Help with those later years
Are you Retirement Ready?
There are many aspects of Later Years and Estate Planning that should be thought about by those coming up for retirement.
But getting to retirement is not the only consideration; what happens once you are post-retirement is equally as important.
This guide will help you look at retirement as a journey starting with At Retirement Advice and leading into Later Years Asset and Financial Planning
At Retirement Advice
So why do people access financial advice at the time when they are due to take their pension?
The simple answer is that a person’s retirement decisions need to be considered alongside options available to them, depending on needs and circumstances.
Can I afford to retire?
How do I retire?
There are many products and options, all of which an independent financial adviser can explore, without being tied to advising on only a restricted number of products. Here are some options:
At Brighter Financial Services our advisers carry out cash-flow modelling, to ensure that a client’s expected income in retirement is sustainable throughout the retirement years.
The adviser will also look at other forms of income to make sure that the client is able to retire in the most tax efficient way possible.
What does my retirement look like?
A client’s circumstances may mean that, due to ill health, for example, they wish to retire now with more money to experience the world and enjoy themselves, than having the most amount later.
Receiving a flexible retirement income in these circumstances would be right for the client.
- Fixed term annuity – set income over fixed
period of time
- Lifetime annuity – similar but over lifetime
- Scheme income – associated with final salary
- Full uncrystallised Fund – Pension lump sum –
Taking pension out in full with 25% tax free and
75% subject to tax
- Partial uncrystallised Fund pension – Some
providers allow a portion of the pension pot to
be taken so that part of the income can benefit
from the personal allowance.
- Flexi-access drawdown – allowing the client
to take the tax- free cash without taking the
Later Years and
Once in retirement, there are other areas to consider as we approach life in older age. Changes in living circumstances, ill health and living alone, can all become a reality which we, unfortunately, have to face.
What do I do if my partner dies, how do I afford to live?
Pension nomination. It is vitally important that you have identified a beneficiary for your pension so that it does not have to wait to be gifted via probate, which can be costly.
Planning this stage of life, financially and from an estate management perspective, can make these years easier to navigate.
A Wills Specialist and Independent Financial Adviser can consider the following on your behlaf:
Insurance – Term or whole of life. Can the mortgage be paid off? Does the partner have enough to live on alone?
IHT planning – benefitting from £325,000 per person IHT allowance plus primary residence relief up to a further £175,000 per person (from April 2020)
If you and/or your partner are above the threshold we would advise how to gift monies or write monies into Trust etc.
When should I make a will? Do I need LPA’s?
You should make a will as soon as you have dependants and assets that you wish your loved ones to have on your death.
If you haven’t already made a will, the later years are definitely a time when this should be considered. Some of the problems in dying without one are:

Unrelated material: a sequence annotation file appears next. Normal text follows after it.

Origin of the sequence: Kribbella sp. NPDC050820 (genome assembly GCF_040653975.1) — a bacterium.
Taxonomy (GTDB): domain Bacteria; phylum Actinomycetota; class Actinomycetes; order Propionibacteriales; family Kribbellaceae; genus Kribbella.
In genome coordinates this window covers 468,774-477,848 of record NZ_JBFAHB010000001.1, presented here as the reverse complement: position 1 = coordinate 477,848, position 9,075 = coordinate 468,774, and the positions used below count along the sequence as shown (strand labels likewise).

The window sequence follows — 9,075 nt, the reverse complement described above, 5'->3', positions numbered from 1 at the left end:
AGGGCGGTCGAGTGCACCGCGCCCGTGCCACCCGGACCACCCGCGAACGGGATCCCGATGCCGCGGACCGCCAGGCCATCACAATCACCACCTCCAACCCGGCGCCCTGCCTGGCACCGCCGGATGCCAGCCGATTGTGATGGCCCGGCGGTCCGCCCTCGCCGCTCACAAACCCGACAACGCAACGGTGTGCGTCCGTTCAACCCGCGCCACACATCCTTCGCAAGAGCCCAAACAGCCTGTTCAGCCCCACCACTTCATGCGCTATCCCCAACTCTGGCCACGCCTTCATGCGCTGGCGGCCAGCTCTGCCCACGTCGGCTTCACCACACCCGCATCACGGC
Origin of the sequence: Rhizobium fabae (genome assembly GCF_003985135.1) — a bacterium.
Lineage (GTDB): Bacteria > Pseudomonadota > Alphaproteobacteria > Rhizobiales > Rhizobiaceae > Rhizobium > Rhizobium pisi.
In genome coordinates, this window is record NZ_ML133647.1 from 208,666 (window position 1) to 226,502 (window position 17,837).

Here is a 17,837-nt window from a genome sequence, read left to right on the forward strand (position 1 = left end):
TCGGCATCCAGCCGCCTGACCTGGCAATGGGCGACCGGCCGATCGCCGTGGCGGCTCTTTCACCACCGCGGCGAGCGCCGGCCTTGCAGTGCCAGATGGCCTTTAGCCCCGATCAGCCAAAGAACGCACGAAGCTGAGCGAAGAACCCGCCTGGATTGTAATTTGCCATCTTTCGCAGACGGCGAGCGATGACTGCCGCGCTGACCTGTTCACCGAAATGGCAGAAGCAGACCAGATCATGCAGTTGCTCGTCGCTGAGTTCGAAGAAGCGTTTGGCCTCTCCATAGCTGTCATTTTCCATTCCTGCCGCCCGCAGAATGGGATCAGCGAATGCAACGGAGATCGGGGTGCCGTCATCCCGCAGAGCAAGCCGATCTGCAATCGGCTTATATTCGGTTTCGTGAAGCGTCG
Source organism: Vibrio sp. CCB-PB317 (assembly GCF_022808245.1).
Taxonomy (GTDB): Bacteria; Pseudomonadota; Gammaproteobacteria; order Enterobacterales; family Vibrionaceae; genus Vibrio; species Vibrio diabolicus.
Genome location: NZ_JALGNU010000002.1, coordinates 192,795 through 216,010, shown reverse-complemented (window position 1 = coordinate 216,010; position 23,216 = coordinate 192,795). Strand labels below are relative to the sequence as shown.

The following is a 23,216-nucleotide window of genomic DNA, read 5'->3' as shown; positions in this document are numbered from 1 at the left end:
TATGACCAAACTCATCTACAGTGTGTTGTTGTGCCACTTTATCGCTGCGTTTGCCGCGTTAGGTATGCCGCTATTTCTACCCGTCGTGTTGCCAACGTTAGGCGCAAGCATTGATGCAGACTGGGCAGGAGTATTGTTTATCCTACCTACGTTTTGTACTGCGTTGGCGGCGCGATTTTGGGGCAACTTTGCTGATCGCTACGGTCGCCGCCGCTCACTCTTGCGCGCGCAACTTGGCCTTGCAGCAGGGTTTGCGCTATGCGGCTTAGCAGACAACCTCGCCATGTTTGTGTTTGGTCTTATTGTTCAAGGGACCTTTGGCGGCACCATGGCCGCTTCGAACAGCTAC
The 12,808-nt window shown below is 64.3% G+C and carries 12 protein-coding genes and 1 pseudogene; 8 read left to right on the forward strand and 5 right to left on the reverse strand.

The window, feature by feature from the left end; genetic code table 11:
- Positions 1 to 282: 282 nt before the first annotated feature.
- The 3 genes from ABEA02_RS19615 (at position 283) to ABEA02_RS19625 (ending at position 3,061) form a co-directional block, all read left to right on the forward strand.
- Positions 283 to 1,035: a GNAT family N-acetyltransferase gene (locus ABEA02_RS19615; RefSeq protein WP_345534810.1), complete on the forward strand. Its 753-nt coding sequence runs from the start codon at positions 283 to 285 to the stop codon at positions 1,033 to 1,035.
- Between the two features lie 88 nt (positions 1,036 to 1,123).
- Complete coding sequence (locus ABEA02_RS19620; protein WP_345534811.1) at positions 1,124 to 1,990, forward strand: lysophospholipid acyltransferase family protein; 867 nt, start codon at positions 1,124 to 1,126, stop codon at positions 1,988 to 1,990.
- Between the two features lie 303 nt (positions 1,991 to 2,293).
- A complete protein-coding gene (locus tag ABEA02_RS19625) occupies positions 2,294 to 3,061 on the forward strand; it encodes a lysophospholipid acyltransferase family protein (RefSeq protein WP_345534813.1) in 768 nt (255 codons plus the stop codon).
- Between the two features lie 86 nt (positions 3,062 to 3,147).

- It is much more complicated to administer the estate without a will and the law effectively decides who inherits the estate
- If you do not have any
relatives who can inherit
your estate you may wish to
leave the money to charity, but cannot do this unless your wishes have been expressed in a will
- Your inheritance could be a real life-line to your loved ones who would really benefit from having support from your estate
Lasting Powers of Attorney
If you haven’t considered LPA’s now is very much the time to do it, as the donor (person making the LPA) must have mental capacity in which to be able to grant someone else the right (attorney) to make health and financial decisions on their behalf.
We use a will’s have seen cases where young people have been left without physical or mental capacity where, in the absence of an LPA, decisions about their health and
financial affairs have been left to the Courts which can be long drawn out and costly.
Executors of wills are different from LPA’s and cannot deal with health and financial decisions on your behalf during your lifetime. As most people do not just die but have an illness before-hand, which could leave them incapacitated, it is wise to consider having LPA’s in place.
Long term Care
Clients need to be realistic about what can and cannot be achieved in protecting assets from consideration by the Local Authority for Care Costs
If a person is seen to be “deliberately depriving” the LA of funds that could go towards the care of their loved ones, they could face having to pay for care costs anyway.
What is reasonable to do is to change the way in which a property is owned from joint tenancy to tenants in common.
Tenants in common can make decisions as to whom to gift their share of the property, usually via a Trust, and have this written into the will as to who the beneficiary should be on their death.
If you are coming up to retirement and haven’t made much of a plan, speak with us. Our administration team can arrange for you to speak with a financial adviser and if you need to arrange wills, our wills and power of attorney partner aswell.
We look forward to providing you with a simple and clear solution for all your retirement needs.